The Barbarian Invasions February 5th, 2004
Mr. Speaker, we take pride today in drawing attention to the extraordinary accomplishment of one of our fellow citizens.
Canadians are familiar with the film work of Denys Arcand, and have appreciated it for many years.
The fame of the most recent Arcand film, The Barbarian Invasions , has gone far beyond our own borders. After winning an award at the prestigious Cannes festival, it is now in U.S. theatres, and our neighbours to the south are discovering the incredible talent of this creative genius.
Following on its Golden Globe nomination, there is a definite interest in Mr. Arcand's film in the United States. It has two Academy Award nominations.
This government extends its congratulations to Denys Arcand for these richly deserved honours. I invite the House to join with me in wishing him the best of luck. Break a leg, as they say in the theatre.
Specific Claims Resolution Act November 4th, 2003
Mr. Speaker, I thank the hon. parliamentary secretary for his question.
With respect to the bills concerning aboriginal people, we have put in a great deal of effort in recent months to try to find solutions. It is not an easy job, when there are 630 communities and therefore 630 chiefs, to find solutions that please everyone.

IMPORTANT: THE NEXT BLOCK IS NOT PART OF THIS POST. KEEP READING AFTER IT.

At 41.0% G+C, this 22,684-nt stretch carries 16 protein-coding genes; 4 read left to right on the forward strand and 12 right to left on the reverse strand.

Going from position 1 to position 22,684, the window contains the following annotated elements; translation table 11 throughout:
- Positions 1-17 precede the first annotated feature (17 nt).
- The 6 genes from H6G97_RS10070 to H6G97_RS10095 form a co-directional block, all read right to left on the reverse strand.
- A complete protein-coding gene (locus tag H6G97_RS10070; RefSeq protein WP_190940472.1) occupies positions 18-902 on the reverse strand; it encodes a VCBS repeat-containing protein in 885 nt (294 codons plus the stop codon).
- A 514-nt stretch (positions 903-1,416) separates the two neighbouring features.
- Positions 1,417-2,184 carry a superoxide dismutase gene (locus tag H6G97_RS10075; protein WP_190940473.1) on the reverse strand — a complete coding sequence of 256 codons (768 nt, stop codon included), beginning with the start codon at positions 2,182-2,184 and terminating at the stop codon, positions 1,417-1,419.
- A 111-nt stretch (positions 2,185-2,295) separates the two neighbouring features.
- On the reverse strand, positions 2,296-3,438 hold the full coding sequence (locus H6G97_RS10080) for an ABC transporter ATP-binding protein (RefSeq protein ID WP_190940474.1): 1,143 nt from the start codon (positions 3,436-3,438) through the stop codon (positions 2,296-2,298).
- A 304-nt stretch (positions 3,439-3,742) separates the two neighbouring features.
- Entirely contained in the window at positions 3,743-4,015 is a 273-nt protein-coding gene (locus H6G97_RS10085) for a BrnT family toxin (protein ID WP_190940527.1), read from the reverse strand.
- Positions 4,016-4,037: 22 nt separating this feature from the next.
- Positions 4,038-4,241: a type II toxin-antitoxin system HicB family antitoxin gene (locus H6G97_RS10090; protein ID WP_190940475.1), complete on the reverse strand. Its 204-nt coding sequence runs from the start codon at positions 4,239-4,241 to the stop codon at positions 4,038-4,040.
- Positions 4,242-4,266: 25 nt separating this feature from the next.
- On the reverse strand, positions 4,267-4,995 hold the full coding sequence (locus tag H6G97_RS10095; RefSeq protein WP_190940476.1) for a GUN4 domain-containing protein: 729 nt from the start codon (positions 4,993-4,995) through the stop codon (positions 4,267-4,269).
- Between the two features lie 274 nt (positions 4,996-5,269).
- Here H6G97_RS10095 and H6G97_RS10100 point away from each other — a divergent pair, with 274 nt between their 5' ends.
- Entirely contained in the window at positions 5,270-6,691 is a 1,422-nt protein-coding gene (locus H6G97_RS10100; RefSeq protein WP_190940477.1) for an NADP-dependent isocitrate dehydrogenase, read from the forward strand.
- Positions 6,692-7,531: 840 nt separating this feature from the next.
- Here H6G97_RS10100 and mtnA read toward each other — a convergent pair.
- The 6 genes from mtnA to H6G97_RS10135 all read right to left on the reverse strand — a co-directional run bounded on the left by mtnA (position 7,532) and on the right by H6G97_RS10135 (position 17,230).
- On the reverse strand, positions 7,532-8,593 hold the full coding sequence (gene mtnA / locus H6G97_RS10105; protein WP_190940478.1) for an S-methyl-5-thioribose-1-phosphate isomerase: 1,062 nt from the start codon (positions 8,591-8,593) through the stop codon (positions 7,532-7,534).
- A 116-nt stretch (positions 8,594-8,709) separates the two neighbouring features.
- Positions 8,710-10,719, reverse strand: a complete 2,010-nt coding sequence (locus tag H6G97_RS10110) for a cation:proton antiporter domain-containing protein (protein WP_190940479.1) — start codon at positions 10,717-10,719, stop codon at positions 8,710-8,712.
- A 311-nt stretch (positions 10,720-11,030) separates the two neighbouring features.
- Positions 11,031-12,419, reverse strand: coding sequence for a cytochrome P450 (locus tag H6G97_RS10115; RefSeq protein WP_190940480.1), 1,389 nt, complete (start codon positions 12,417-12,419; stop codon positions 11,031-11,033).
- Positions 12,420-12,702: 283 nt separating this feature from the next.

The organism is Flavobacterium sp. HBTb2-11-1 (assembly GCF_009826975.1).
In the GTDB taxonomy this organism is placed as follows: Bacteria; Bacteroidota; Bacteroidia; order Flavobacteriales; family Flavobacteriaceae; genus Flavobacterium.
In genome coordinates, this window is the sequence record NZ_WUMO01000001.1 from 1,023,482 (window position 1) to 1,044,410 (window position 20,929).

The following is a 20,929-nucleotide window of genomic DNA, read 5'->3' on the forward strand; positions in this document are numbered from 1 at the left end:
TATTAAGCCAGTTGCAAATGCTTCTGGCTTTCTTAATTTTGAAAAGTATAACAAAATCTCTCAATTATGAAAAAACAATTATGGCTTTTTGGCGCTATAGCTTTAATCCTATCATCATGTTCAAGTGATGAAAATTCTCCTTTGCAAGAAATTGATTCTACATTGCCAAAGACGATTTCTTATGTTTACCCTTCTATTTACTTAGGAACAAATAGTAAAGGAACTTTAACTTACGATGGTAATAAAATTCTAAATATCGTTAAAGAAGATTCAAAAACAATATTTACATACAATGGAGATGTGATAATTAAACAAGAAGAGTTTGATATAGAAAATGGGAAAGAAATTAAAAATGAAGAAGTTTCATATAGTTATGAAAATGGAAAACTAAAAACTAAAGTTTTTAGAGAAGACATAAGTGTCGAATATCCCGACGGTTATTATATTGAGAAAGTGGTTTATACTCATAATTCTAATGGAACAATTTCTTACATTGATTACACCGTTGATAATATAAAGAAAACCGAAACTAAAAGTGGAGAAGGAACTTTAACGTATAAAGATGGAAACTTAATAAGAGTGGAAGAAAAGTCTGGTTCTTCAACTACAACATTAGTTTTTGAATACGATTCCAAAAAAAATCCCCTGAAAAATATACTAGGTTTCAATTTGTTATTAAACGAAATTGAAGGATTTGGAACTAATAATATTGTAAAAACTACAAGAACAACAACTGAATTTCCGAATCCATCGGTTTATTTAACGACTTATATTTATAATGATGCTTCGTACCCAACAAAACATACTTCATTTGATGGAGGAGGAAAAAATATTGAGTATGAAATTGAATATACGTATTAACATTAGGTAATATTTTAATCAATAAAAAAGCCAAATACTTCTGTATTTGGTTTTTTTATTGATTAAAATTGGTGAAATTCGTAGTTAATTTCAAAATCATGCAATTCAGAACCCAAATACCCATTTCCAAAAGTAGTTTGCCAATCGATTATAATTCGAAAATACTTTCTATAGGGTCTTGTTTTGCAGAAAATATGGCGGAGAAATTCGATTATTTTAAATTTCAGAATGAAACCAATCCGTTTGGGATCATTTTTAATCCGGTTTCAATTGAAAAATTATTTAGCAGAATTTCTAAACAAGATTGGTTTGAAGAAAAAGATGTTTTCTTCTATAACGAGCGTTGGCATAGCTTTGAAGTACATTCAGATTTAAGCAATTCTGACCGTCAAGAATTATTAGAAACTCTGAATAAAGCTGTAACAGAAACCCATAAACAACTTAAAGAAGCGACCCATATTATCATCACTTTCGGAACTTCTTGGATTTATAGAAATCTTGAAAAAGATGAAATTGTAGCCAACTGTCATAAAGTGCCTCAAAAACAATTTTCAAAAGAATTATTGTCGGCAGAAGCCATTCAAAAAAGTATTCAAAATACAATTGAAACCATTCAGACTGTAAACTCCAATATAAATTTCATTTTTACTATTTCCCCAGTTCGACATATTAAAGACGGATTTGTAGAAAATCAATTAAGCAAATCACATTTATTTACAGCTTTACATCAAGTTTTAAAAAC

Nevertheless, this government is making efforts to find solutions that are truly fair for the future, to help the aboriginal communities, which are in need of help. Not all of these communities need help. We are told that more than 50% of them are doing very well.
For those that are not doing as well, these bills have been drafted accordingly. As we know, the purpose of Bill C-6 is to save on the huge amounts spent on legal fees. This money would be better spent more equitably for first nations.
Specific Claims Resolution Act November 4th, 2003
Mr. Speaker, it is a pleasure to take part in this debate on Bill C-6, the Specific Claims Resolution Act. This bill is one of the ways the government proposes to provide the first nations with the necessary tools for self-governance, so they can fully participate in life in Canada.
The Specific Claims Resolution Act is part of the government's overall strategy to institute a new specific claims resolution process that is more effective than the current process.
Our colleagues on the other side of the House have submitted a series of significant amendments to Bill C-6, in direct response to the concerns of first nations and in order to improve this bill. These amendments should, in turn, help the first nations have confidence in the new Canadian Centre for the Independent Resolution of First Nations Specific Claims, to be established under this bill.